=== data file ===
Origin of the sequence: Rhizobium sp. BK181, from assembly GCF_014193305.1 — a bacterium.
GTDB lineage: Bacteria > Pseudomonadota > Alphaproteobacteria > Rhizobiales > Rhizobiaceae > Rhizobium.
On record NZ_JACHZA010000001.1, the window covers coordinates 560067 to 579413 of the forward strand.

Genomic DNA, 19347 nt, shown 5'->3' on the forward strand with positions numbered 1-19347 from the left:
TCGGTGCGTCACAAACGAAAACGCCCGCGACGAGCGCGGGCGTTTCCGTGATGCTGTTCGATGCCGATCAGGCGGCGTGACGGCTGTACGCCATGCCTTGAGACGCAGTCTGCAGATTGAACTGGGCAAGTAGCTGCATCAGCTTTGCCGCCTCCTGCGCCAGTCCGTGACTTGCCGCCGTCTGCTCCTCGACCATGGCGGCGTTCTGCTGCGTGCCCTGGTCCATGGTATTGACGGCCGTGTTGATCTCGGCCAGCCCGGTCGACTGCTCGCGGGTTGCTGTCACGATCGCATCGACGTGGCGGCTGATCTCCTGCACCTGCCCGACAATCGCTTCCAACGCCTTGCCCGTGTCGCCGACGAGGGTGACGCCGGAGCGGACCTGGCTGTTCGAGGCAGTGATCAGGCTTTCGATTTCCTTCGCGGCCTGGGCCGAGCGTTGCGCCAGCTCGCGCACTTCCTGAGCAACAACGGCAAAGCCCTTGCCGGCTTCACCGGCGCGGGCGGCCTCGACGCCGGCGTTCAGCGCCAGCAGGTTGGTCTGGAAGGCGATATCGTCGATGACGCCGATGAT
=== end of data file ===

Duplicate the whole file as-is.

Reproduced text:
Origin of the sequence: Rhizobium sp. BK181, from assembly GCF_014193305.1 — a bacterium.
GTDB lineage: Bacteria > Pseudomonadota > Alphaproteobacteria > Rhizobiales > Rhizobiaceae > Rhizobium.
On record NZ_JACHZA010000001.1, the window covers coordinates 560067 to 579413 of the forward strand.

Genomic DNA, 19347 nt, shown 5'->3' on the forward strand with positions numbered 1-19347 from the left:
TCGGTGCGTCACAAACGAAAACGCCCGCGACGAGCGCGGGCGTTTCCGTGATGCTGTTCGATGCCGATCAGGCGGCGTGACGGCTGTACGCCATGCCTTGAGACGCAGTCTGCAGATTGAACTGGGCAAGTAGCTGCATCAGCTTTGCCGCCTCCTGCGCCAGTCCGTGACTTGCCGCCGTCTGCTCCTCGACCATGGCGGCGTTCTGCTGCGTGCCCTGGTCCATGGTATTGACGGCCGTGTTGATCTCGGCCAGCCCGGTCGACTGCTCGCGGGTTGCTGTCACGATCGCATCGACGTGGCGGCTGATCTCCTGCACCTGCCCGACAATCGCTTCCAACGCCTTGCCCGTGTCGCCGACGAGGGTGACGCCGGAGCGGACCTGGCTGTTCGAGGCAGTGATCAGGCTTTCGATTTCCTTCGCGGCCTGGGCCGAGCGTTGCGCCAGCTCGCGCACTTCCTGAGCAACAACGGCAAAGCCCTTGCCGGCTTCACCGGCGCGGGCGGCCTCGACGCCGGCGTTCAGCGCCAGCAGGTTGGTCTGGAAGGCGATATCGTCGATGACGCCGATGAT